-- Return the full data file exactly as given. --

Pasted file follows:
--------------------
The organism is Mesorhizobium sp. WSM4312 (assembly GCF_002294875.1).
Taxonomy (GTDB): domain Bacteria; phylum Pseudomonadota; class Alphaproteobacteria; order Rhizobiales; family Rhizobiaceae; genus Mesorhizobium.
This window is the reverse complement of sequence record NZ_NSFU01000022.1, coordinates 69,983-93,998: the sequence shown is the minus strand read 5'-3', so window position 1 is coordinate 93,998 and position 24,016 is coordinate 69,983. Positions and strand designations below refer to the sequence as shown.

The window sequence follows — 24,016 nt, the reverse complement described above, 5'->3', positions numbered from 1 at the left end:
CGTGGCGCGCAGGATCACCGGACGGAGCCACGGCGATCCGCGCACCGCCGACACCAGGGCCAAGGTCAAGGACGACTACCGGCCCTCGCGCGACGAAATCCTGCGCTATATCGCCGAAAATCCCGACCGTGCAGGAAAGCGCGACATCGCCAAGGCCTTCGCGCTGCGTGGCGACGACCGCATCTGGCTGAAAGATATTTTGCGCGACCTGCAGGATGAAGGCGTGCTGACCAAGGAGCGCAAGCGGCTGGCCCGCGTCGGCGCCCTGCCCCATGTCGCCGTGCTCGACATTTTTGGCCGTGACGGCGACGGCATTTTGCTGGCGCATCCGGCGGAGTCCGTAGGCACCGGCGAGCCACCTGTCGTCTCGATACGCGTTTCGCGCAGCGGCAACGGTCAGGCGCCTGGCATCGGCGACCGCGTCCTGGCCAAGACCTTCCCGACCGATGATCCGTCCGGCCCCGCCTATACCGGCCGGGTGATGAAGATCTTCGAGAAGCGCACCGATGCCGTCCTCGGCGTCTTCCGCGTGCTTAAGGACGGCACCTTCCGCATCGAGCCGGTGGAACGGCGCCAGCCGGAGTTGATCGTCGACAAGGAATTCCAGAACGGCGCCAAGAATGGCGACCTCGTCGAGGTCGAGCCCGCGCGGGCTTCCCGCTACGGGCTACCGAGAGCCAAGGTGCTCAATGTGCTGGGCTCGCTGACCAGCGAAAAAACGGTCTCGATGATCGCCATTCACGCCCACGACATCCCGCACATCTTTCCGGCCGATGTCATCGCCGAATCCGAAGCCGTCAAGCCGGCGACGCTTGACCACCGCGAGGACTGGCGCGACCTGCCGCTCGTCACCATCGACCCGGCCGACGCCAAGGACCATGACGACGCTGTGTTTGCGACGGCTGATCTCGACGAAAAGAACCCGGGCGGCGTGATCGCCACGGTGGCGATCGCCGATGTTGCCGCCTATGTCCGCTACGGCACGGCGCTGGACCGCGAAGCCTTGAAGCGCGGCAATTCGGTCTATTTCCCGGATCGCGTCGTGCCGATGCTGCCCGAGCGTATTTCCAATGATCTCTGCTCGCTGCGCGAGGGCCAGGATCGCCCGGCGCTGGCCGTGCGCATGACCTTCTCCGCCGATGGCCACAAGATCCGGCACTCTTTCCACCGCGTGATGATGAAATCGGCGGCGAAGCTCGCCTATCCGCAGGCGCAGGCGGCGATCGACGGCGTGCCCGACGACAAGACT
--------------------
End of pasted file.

The organism is Mesorhizobium sp. WSM4312 (assembly GCF_002294875.1).
Taxonomy (GTDB): domain Bacteria; phylum Pseudomonadota; class Alphaproteobacteria; order Rhizobiales; family Rhizobiaceae; genus Mesorhizobium.
This window is the reverse complement of sequence record NZ_NSFU01000022.1, coordinates 69,983-93,998: the sequence shown is the minus strand read 5'-3', so window position 1 is coordinate 93,998 and position 24,016 is coordinate 69,983. Positions and strand designations below refer to the sequence as shown.

The window sequence follows — 24,016 nt, the reverse complement described above, 5'->3', positions numbered from 1 at the left end:
CGTGGCGCGCAGGATCACCGGACGGAGCCACGGCGATCCGCGCACCGCCGACACCAGGGCCAAGGTCAAGGACGACTACCGGCCCTCGCGCGACGAAATCCTGCGCTATATCGCCGAAAATCCCGACCGTGCAGGAAAGCGCGACATCGCCAAGGCCTTCGCGCTGCGTGGCGACGACCGCATCTGGCTGAAAGATATTTTGCGCGACCTGCAGGATGAAGGCGTGCTGACCAAGGAGCGCAAGCGGCTGGCCCGCGTCGGCGCCCTGCCCCATGTCGCCGTGCTCGACATTTTTGGCCGTGACGGCGACGGCATTTTGCTGGCGCATCCGGCGGAGTCCGTAGGCACCGGCGAGCCACCTGTCGTCTCGATACGCGTTTCGCGCAGCGGCAACGGTCAGGCGCCTGGCATCGGCGACCGCGTCCTGGCCAAGACCTTCCCGACCGATGATCCGTCCGGCCCCGCCTATACCGGCCGGGTGATGAAGATCTTCGAGAAGCGCACCGATGCCGTCCTCGGCGTCTTCCGCGTGCTTAAGGACGGCACCTTCCGCATCGAGCCGGTGGAACGGCGCCAGCCGGAGTTGATCGTCGACAAGGAATTCCAGAACGGCGCCAAGAATGGCGACCTCGTCGAGGTCGAGCCCGCGCGGGCTTCCCGCTACGGGCTACCGAGAGCCAAGGTGCTCAATGTGCTGGGCTCGCTGACCAGCGAAAAAACGGTCTCGATGATCGCCATTCACGCCCACGACATCCCGCACATCTTTCCGGCCGATGTCATCGCCGAATCCGAAGCCGTCAAGCCGGCGACGCTTGACCACCGCGAGGACTGGCGCGACCTGCCGCTCGTCACCATCGACCCGGCCGACGCCAAGGACCATGACGACGCTGTGTTTGCGACGGCTGATCTCGACGAAAAGAACCCGGGCGGCGTGATCGCCACGGTGGCGATCGCCGATGTTGCCGCCTATGTCCGCTACGGCACGGCGCTGGACCGCGAAGCCTTGAAGCGCGGCAATTCGGTCTATTTCCCGGATCGCGTCGTGCCGATGCTGCCCGAGCGTATTTCCAATGATCTCTGCTCGCTGCGCGAGGGCCAGGATCGCCCGGCGCTGGCCGTGCGCATGACCTTCTCCGCCGATGGCCACAAGATCCGGCACTCTTTCCACCGCGTGATGATGAAATCGGCGGCGAAGCTCGCCTATCCGCAGGCGCAGGCGGCGATCGACGGCGTGCCCGACGACAAGACT